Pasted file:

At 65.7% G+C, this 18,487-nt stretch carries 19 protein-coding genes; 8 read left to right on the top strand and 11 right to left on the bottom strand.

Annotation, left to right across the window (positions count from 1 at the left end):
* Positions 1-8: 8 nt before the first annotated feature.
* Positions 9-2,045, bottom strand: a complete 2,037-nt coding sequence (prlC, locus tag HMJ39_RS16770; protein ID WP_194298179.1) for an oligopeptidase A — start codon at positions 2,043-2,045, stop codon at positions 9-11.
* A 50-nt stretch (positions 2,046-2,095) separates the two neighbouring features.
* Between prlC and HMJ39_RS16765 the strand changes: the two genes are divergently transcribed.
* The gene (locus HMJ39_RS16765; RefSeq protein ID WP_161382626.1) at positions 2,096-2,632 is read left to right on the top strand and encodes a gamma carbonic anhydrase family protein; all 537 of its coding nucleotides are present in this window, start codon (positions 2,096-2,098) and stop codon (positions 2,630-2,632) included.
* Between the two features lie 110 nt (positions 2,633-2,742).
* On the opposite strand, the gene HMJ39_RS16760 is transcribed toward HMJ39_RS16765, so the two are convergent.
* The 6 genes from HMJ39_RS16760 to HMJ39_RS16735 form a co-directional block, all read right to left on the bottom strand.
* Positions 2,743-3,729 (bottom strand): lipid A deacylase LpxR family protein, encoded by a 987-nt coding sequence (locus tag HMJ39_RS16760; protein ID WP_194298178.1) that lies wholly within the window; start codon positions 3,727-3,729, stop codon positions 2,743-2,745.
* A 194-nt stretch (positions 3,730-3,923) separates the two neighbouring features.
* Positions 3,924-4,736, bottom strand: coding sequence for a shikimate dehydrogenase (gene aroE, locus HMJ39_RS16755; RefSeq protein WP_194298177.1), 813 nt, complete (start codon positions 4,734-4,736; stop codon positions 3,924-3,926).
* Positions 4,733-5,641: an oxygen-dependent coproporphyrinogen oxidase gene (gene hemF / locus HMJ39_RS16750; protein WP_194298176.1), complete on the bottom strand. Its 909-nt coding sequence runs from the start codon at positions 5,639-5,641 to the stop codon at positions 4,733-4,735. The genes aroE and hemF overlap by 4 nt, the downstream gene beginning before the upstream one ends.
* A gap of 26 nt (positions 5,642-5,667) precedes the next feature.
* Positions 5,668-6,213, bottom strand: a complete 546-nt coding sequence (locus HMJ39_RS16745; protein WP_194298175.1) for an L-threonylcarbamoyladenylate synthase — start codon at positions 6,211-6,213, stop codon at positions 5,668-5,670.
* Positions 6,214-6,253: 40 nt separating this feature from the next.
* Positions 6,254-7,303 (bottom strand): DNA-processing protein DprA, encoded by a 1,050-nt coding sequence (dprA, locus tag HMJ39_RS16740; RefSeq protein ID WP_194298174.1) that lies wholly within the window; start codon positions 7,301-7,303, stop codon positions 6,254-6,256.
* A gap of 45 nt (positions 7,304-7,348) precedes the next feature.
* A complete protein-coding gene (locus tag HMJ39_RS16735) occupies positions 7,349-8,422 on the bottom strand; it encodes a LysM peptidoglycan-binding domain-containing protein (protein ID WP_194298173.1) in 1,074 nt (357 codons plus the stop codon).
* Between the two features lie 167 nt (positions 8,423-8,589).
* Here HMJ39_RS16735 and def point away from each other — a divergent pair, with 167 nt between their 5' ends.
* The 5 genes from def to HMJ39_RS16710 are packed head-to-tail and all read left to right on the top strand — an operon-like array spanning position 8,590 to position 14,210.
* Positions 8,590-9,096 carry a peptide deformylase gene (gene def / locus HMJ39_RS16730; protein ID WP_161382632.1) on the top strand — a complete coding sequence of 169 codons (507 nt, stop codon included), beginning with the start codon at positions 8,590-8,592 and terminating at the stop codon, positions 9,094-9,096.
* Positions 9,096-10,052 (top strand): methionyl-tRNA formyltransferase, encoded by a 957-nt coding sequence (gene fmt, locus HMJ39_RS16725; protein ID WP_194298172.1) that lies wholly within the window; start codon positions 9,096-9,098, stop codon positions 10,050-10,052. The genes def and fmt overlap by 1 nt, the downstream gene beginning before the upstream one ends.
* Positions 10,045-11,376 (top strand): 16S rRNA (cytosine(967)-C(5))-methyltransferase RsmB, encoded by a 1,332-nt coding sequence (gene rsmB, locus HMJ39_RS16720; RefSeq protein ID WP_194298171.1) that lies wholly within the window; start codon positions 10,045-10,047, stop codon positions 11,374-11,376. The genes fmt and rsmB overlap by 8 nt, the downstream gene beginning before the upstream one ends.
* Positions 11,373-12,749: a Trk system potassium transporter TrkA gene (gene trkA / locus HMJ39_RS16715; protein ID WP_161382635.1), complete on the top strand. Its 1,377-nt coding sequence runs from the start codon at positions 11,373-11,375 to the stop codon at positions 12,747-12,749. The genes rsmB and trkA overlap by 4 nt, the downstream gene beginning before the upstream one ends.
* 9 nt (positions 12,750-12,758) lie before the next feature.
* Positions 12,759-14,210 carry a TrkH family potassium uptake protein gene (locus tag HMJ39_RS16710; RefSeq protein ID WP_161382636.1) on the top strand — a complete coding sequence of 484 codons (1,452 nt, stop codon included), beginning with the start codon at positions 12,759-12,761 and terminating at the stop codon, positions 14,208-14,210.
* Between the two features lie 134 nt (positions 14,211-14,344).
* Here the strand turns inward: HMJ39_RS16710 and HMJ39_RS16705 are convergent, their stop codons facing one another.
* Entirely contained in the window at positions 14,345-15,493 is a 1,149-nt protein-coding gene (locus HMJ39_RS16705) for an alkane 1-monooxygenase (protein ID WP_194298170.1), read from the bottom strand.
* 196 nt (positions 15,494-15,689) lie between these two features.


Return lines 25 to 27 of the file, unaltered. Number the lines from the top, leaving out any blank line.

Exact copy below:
* Positions 9,096-10,052 (top strand): methionyl-tRNA formyltransferase, encoded by a 957-nt coding sequence (gene fmt, locus HMJ39_RS16725; protein ID WP_194298172.1) that lies wholly within the window; start codon positions 9,096-9,098, stop codon positions 10,050-10,052. The genes def and fmt overlap by 1 nt, the downstream gene beginning before the upstream one ends.
* Positions 10,045-11,376 (top strand): 16S rRNA (cytosine(967)-C(5))-methyltransferase RsmB, encoded by a 1,332-nt coding sequence (gene rsmB, locus HMJ39_RS16720; RefSeq protein ID WP_194298171.1) that lies wholly within the window; start codon positions 10,045-10,047, stop codon positions 11,374-11,376. The genes fmt and rsmB overlap by 8 nt, the downstream gene beginning before the upstream one ends.
* Positions 11,373-12,749: a Trk system potassium transporter TrkA gene (gene trkA / locus HMJ39_RS16715; protein ID WP_161382635.1), complete on the top strand. Its 1,377-nt coding sequence runs from the start codon at positions 11,373-11,375 to the stop codon at positions 12,747-12,749. The genes rsmB and trkA overlap by 4 nt, the downstream gene beginning before the upstream one ends.